I would have to agree with Gordon. Just walk away. In a previous BV discussion (see "Wet Crawlspace by Camille") I discussed various options for moisture, but indicated that standing water is a very different, and potentially expensive matter. Normally, drain pipes are used for basements because basements are essentially holes in the ground that mother-nature continually tries to fill (with water) Crawl spaces usually have the level of the ground under the house the same as outside, so drain systems are not usually necessary UNLESS there is a high water table. Remember, water will always seek itís own level. In Camilleís case, she has the option of correcting her problem by building a whole new foundation. You probably do not have the same opportunity.
In answer to your question about where the drain tile should be located, the idea is to get the water in the soil to drain into the tile (or drain pipe), and not collect under the house. In a basement situation you want it below the basement floor. For your crawl space I think what you described is fine as far as it was designed. In either case, digging below the footers for any reason is not a good idea because the footer should be resting on undisturbed, packed soil so the house does not shift around later.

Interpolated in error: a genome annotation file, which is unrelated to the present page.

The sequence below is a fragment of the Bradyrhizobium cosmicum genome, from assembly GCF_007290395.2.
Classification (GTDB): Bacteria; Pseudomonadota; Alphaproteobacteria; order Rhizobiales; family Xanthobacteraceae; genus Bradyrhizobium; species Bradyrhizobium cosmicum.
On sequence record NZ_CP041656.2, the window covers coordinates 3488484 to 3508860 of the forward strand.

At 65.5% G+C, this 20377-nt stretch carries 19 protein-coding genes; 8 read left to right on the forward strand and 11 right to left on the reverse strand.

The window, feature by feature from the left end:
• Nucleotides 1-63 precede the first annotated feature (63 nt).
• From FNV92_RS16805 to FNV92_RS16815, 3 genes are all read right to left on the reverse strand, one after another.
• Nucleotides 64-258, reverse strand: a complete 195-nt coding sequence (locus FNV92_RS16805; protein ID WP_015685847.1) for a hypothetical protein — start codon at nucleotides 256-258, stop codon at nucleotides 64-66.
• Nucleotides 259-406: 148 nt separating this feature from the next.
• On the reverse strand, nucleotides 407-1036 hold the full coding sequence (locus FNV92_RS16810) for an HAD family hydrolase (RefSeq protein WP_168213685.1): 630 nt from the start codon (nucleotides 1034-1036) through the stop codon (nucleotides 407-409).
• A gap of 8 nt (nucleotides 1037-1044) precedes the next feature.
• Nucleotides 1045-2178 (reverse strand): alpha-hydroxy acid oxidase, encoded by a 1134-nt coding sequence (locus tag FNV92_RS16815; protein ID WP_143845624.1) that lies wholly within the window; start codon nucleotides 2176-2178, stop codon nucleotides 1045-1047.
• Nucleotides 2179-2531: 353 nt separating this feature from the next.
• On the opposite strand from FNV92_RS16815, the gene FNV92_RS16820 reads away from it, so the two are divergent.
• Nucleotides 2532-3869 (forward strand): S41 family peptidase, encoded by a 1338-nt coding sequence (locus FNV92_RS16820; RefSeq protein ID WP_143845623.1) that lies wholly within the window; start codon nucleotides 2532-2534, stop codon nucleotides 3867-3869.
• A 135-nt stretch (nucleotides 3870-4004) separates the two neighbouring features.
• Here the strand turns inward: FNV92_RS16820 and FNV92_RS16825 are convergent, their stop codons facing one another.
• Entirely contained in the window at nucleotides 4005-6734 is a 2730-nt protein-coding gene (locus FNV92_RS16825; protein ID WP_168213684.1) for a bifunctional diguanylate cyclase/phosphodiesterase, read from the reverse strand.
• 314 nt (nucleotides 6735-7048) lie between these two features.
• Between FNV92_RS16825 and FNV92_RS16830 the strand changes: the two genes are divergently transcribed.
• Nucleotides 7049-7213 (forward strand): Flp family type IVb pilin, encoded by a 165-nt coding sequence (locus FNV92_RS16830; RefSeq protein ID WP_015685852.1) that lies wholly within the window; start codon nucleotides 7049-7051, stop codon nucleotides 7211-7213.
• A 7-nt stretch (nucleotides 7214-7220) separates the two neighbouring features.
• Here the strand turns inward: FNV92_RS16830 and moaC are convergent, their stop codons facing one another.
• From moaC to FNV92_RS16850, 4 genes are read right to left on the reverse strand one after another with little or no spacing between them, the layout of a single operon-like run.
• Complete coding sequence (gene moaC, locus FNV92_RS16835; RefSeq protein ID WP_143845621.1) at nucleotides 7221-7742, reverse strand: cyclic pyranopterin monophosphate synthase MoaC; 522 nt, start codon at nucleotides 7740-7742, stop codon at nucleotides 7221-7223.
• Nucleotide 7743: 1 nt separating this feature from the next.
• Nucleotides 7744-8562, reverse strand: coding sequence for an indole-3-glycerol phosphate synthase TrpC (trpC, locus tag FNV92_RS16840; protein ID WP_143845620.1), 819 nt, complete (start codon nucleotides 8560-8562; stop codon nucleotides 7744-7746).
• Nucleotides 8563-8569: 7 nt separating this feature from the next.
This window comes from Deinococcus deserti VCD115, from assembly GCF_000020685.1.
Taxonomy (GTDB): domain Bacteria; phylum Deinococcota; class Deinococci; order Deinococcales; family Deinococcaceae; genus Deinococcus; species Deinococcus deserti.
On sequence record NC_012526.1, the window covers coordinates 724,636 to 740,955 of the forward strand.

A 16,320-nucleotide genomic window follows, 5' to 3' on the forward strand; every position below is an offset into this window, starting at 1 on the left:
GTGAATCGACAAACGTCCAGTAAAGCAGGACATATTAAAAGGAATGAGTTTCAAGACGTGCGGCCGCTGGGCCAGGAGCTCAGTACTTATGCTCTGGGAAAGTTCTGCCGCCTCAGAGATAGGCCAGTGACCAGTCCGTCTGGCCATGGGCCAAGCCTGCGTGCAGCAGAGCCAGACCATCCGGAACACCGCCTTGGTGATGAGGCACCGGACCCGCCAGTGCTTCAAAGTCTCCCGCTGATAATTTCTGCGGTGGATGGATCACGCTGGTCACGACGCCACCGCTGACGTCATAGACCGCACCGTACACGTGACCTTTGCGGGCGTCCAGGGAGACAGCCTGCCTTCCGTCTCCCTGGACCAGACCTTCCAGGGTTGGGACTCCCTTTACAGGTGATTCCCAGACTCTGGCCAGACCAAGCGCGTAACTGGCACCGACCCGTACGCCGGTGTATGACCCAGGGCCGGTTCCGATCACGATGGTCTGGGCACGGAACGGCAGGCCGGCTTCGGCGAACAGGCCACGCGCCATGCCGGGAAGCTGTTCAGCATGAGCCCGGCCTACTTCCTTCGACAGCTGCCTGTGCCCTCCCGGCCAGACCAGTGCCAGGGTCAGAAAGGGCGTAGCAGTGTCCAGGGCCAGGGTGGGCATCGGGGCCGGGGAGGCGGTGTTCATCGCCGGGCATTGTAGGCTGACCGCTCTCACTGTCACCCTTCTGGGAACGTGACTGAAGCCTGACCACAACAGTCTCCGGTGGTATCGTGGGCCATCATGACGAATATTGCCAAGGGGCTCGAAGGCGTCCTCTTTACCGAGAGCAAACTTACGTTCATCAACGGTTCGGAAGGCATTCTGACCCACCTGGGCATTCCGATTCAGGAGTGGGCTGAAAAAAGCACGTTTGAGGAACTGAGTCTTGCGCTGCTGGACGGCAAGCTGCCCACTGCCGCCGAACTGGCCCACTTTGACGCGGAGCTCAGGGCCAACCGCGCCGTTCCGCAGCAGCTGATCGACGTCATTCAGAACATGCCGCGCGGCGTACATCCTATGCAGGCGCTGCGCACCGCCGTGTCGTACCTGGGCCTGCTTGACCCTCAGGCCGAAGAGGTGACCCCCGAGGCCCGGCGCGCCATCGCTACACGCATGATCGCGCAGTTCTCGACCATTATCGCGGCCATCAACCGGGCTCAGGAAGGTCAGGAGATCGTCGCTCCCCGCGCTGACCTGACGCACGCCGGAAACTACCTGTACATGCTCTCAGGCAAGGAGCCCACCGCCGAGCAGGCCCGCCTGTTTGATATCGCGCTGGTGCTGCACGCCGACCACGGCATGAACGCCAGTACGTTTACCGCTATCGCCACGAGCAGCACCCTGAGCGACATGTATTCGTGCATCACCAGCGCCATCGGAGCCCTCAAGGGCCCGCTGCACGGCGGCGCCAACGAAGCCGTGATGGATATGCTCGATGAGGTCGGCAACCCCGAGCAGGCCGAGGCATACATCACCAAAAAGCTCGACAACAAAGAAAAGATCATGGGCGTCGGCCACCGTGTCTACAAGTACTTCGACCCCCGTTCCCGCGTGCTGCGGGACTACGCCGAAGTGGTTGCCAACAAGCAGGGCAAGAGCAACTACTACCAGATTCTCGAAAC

But, as said before, if you can walk, walk. Water in a basement water is much more common, and more easily dealt with because you can get under the house easier for the repair. Water in a crawl space probably means just like you were told: a high water table. To me, the fact that the house in question has drain tile indicates the builder, or the municipality, knew of the need for some type of drain system. Wet ground will be always unstable, and simple drain tiles, French drains, or whatever, will not really help. Your new house could constantly shift and settle. The problems you may have later could be far worse than just water in the crawl space, and far more expensive than the $5k youíve been quoted.